CHICAGO (AP) - Gov. Pat Quinn's administration chose a Chicago social-service provider to distribute millions of dollars in anti-violence money, just months after state audits raised serious questions about the way the group was handling money, according to a published report.
According to an article in the Chicago Sun-Times (http://bit.ly/1gu4HgP ) on Sunday, the selection of the Chicago Area Project on the city's West Side four years ago came even after the state determined that the group's problems were serious enough to ask for the return of more than $200,000 in bills paid for a separate summer jobs program. The money has not been returned because CAP disputes the findings of the audit and any suggestion that it was overpaid.
Quinn's office is reviewing the grants sent to the project and maintains that the governor did not know until recently about any problems. But the article is the latest chapter in a story about the anti-violence program that has dogged Quinn for weeks and could hurt the Democratic governor as he seeks re-election against his Republican challenger Bruce Rauner.
CAP oversaw organizations receiving state money through the Neighborhood Recovery Initiative, the $54.5 million anti-violence program Quinn launched in 2010. The anti-violence program is now being examined by federal and county officials, as well as a legislative panel looking into how the money was spent before and after Quinn's election campaign in 2010. The U.S. Department of Justice has also asked state officials for information pertaining to the program.
Possible problems with CAP first surfaced in 2010, when Illinois Department of Transportation auditors raised concerns about its performance and the performance of four other vendors that played major roles in the summer jobs program, a $7.8 million initiative started under ex-Gov. Rod Blagojevich in 2008.
An IDOT audit team concluded that the vendors could not substantiate nearly $650,000 in billings to the state. CAP's share -- $214,214 -- was the largest of any of them.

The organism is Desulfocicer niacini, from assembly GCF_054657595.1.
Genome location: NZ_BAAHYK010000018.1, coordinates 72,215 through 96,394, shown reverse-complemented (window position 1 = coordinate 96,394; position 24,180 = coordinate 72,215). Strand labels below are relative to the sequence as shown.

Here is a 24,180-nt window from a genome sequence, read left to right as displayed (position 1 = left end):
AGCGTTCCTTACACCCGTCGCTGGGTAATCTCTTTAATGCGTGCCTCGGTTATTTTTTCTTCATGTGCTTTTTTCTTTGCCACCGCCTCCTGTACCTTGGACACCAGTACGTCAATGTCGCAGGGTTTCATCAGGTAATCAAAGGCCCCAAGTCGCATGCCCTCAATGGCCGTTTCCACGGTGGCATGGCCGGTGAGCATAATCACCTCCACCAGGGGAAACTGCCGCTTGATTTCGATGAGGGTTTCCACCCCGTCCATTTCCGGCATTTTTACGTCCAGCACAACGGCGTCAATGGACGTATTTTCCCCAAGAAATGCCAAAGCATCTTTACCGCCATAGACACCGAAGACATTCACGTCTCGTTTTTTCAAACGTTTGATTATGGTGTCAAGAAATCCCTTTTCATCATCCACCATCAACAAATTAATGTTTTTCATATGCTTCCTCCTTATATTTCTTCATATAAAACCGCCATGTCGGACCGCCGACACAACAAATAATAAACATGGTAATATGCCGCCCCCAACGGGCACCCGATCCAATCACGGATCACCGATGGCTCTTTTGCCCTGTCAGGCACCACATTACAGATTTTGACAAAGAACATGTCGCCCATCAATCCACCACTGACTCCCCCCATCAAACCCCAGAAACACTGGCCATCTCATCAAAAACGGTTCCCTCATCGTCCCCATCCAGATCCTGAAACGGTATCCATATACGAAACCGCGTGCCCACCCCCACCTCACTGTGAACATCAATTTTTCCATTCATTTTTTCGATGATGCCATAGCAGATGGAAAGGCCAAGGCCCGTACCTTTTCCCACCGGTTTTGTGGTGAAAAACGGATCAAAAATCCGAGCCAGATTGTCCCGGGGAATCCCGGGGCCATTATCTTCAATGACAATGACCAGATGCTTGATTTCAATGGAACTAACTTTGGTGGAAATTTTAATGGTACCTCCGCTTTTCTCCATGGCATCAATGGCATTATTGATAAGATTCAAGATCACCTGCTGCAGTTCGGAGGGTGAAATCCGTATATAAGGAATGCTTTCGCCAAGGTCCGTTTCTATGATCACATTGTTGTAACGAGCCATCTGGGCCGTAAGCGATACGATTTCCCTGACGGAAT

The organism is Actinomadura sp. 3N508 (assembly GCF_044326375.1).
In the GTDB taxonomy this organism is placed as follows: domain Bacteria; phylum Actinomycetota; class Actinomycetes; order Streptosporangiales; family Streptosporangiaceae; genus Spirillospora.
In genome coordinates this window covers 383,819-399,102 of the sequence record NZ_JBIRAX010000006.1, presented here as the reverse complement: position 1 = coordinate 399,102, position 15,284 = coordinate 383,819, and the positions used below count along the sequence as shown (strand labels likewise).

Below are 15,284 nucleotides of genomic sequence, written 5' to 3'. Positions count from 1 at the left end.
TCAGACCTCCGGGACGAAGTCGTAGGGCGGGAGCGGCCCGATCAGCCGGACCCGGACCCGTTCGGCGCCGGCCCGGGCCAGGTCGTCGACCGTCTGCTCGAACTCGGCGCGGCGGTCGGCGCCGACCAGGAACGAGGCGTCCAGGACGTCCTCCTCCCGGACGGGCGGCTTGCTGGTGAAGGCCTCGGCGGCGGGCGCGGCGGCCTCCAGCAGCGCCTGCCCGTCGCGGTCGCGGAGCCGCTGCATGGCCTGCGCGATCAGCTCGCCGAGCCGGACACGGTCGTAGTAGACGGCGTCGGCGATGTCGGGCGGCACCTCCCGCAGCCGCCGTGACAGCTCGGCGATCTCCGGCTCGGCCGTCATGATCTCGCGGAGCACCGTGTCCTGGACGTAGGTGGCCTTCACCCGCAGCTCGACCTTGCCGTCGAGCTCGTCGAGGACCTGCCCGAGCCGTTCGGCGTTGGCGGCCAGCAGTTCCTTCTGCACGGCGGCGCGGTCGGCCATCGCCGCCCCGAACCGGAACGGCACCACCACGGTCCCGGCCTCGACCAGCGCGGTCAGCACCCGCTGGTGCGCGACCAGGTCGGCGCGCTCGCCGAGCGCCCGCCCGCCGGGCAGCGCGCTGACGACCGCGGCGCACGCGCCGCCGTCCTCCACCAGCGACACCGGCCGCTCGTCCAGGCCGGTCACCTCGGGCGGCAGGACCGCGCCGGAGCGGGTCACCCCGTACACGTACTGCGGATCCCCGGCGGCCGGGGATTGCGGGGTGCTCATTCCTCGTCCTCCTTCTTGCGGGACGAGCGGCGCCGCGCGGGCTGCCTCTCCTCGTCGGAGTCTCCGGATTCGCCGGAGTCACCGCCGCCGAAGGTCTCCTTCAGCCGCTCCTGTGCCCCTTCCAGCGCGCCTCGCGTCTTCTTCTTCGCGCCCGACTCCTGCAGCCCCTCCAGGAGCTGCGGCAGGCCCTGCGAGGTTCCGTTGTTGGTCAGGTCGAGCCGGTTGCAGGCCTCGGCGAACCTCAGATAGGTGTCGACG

Months later, another now-defunct agency in Quinn's administration, the Illinois Violence Prevention Authority, put CAP in charge of $4.15 million in Neighborhood Recovery Initiative funding in two Chicago neighborhoods.
State Executive Inspector General Ricardo Meza opened an investigation and referred IDOT's audit reports to Attorney General Lisa Madigan's office in October 2010. Her office declined to take action and indicated the program was part of a federal investigation, according to Meza's office.
State records indicate that Meza alerted Quinn's office to the allegations of misspending in 2011, the newspaper reported. But a Quinn spokeswoman, Brooke Anderson, said that the governor himself did not learn of concerns about the Chicago Area Project's "oversight" until "recent months."
CAP Executive Director David Whittaker said in a statement issued by his publicist, Rick Jasculca, that CAP disputes the audit's findings and the allegations of overpayments.
CAP appealed the IDOT decision to a mediator, who heard the case in May 2012, Whittaker said. The dispute still has not been resolved.
Both Whittaker and Jasculca declined to say whether CAP had been contacted by federal investigators about either the summer jobs program or the Neighborhood Recovery Initiative.
A spokeswoman for U.S. Attorney James Lewis in Springfield would neither confirm nor deny to the newspaper the existence of a federal probe into either program.
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